Among the groups that had lobbied for higher reimbursement rates was the Committee of Interns and Residents/SEIU Healthcare, a national union representing doctor trainees. Although millions more people will be eligible for Medicaid, "those gains will be undermined if there aren't enough primary-care physicians willing or able to take on this wave of new Medicaid patients," the group said in a written statement.
While the new health-care law provides incentives for physicians to pursue primary care, it does not deal with concerns about a potential shortage of doctors over all. In response to those concerns, new and expanding medical schools have been increasing the number of physicians they are graduating. However, the size of the work force will continue to be constrained as long as the number of Medicare-paid residency slots is capped at 1997 levels, educators argue. An earlier health-reform bill would have allowed Medicare to pay for more training slots, but that measure died in Congress. Teaching hospitals can still create more positions, but they won't be reimbursed for them.
The president of the Association of American Medical Colleges, Darrell G. Kirch, says lifting the cap is essential "so that future physicians can finish their training" and meet the needs of millions of newly covered Americans.
The legislation includes several provisions aimed at graduating more nurses.
Loan-forgiveness programs will be expanded for nurses who agree to teach in accredited nursing schools, which now face widespread faculty shortages. Those shortages have forced nursing schools to turn away tens of thousands of qualified applicants each year, despite projections of severe nursing shortages.
The legislation also gives nursing schools and academic health centers more flexibility in how they spend certain federal nursing-education grants. The legislation lifted a cap that limited spending on doctoral nursing programs to 10 percent of the total grant amount. In addition, it reauthorizes funding for the Nursing Workforce Development programs, which have been the main source of federal support for nursing education. It also authorizes a Medicare-financed demonstration project at five hospitals to support the clinical education of registered nurses who hold advanced degrees, such as nurse practitioners. The American Association of Colleges of Nursing says those nurses will play a key role in meeting the primary-care needs of the growing number of insured patients.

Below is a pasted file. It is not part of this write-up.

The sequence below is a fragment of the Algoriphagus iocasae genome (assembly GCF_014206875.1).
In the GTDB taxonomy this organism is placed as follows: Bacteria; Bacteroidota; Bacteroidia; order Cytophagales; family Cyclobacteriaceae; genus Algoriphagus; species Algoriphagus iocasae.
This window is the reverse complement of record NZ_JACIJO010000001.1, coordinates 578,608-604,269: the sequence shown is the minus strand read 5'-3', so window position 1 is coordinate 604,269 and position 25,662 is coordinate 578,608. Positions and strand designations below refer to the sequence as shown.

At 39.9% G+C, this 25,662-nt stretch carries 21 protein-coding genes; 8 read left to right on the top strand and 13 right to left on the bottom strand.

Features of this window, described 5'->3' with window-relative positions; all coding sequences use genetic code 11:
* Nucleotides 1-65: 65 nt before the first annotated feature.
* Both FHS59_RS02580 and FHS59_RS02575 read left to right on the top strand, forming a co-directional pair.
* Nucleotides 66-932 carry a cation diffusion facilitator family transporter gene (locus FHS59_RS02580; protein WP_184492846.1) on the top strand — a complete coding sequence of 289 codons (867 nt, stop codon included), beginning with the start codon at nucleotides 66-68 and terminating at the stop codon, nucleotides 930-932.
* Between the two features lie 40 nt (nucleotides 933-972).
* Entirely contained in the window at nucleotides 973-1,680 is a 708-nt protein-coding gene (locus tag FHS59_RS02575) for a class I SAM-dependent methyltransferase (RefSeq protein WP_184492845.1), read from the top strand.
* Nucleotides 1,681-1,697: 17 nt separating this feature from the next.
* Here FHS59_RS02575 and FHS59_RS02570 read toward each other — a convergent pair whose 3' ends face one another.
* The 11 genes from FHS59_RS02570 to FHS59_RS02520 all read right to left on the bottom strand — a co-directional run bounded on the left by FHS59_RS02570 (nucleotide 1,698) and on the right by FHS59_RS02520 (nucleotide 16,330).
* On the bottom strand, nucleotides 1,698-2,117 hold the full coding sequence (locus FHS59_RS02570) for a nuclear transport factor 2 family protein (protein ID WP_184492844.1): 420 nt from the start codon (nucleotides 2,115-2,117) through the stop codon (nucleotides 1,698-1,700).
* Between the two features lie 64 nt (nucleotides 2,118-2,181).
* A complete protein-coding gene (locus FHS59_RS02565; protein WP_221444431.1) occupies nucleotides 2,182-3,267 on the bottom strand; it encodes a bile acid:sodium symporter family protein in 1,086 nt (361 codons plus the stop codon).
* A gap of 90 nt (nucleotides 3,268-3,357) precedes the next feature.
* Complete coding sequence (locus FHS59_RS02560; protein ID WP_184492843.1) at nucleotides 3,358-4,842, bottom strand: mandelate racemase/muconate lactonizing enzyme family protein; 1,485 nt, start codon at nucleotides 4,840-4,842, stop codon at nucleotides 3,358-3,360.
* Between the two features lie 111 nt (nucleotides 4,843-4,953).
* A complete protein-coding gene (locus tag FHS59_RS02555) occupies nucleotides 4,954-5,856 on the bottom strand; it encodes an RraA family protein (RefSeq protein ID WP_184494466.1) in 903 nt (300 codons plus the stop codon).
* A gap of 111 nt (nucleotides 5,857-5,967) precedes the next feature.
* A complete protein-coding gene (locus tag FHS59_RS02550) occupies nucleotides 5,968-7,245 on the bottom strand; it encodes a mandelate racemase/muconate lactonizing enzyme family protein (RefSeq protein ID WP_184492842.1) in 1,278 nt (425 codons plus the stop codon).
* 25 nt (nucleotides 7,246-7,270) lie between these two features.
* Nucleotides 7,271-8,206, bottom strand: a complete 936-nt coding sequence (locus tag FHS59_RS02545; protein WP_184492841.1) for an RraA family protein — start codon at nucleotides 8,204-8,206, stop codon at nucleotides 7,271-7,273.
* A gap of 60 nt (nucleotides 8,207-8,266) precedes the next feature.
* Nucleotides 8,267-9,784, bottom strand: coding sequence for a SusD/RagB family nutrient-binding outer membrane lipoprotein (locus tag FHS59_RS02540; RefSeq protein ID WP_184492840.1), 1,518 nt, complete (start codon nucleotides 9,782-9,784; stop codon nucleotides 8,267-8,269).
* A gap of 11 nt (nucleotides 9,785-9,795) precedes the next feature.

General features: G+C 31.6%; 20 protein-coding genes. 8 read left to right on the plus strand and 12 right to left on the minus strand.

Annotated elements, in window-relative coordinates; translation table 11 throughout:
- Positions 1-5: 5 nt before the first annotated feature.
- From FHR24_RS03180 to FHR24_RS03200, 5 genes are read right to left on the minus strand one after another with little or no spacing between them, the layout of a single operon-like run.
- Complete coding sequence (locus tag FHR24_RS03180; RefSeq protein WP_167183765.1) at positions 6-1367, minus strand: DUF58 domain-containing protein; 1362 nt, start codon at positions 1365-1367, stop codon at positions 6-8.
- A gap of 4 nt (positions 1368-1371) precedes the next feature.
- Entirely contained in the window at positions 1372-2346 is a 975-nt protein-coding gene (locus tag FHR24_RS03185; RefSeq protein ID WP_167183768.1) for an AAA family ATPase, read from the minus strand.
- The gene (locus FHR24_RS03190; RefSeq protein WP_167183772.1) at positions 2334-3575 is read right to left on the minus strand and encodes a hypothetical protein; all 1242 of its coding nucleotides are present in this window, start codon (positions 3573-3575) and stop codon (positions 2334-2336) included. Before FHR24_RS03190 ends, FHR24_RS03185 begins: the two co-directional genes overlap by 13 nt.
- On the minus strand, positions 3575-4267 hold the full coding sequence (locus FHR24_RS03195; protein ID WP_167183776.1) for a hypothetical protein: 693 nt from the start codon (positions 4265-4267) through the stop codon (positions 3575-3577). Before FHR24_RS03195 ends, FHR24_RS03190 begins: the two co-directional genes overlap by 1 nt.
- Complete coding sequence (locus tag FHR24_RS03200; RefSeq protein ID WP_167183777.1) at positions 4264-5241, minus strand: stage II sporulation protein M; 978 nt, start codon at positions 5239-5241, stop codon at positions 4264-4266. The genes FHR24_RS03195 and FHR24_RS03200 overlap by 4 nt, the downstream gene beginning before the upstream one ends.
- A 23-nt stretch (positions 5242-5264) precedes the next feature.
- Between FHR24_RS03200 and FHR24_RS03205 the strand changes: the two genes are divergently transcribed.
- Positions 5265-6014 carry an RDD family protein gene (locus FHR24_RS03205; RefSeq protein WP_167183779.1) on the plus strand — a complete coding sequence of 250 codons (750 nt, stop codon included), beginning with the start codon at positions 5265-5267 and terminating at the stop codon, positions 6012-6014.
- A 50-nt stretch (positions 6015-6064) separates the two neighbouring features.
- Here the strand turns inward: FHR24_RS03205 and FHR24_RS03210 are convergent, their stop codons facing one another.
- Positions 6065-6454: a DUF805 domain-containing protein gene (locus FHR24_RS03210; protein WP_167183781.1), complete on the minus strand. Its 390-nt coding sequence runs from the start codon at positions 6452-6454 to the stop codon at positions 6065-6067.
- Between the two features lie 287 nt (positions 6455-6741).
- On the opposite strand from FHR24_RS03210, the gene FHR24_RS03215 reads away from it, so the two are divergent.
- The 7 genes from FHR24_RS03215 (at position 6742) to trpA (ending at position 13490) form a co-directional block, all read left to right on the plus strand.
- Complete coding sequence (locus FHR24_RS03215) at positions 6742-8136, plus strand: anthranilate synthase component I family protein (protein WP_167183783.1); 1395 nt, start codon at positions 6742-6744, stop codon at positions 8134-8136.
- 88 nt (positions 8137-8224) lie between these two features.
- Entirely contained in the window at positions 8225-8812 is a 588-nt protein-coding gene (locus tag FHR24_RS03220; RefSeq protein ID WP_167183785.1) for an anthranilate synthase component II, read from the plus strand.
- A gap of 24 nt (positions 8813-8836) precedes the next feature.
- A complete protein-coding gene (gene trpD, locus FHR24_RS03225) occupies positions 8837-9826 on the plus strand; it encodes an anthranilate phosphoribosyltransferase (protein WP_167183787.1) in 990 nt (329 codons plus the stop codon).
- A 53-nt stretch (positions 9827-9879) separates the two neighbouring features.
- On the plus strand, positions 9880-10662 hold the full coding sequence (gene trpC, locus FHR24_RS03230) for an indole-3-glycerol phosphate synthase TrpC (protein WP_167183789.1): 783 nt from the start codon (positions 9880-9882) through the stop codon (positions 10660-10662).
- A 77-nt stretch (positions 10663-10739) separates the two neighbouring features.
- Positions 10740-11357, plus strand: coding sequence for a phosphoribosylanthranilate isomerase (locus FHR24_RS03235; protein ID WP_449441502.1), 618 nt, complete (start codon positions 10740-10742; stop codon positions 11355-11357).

Student Health-Insurance Costs
Colleges may have a tough time continuing to offer low-cost student health plans unless the legislation is modified in the next few years, according to Steven M. Bloom, assistant director of federal relations for the American Council on Education.
That is because neither the bill approved on Sunday nor the reconciliation bill contains a provision that would exempt those plans from certain federal rules on individual health-coverage plans. The House's earlier health-reform bill, HR 3962, included such an exemption, but that measure was replaced by the bill approved on Sunday.
Without that exemption, students who receive lower rates because they are part of a younger, healthier population would be thrown into a larger pool, where they could end up subsidizing the health-care costs of older, sicker people.
The changes don't kick in right away. "We won't run into any real problems until 2014, so that gives us time to work with the tax-writing committees," Mr. Bloom says. "We don't believe Congress intended to do this, and this will be one of many corrections they'll be addressing" in the coming years.
The council was one of eight higher-education associations that warned, in a letter to key lawmakers in January, that students could face much higher insurance premiums if colleges' plans were not exempted from the new rules.
The health-care legislation that the president expects to sign into law on Tuesday includes provisions of the Physician Payments Sunshine Act that require drug and medical-device companies to publicly report gifts and payments they make to doctors, including medical professors. "The reporting requirements in the health-care legislation will better protect patients and will help restore trust in our health-care system," says Allan Coukell, director of the Pew Prescription Project, a consumer-safety program of the Pew Charitable Trusts.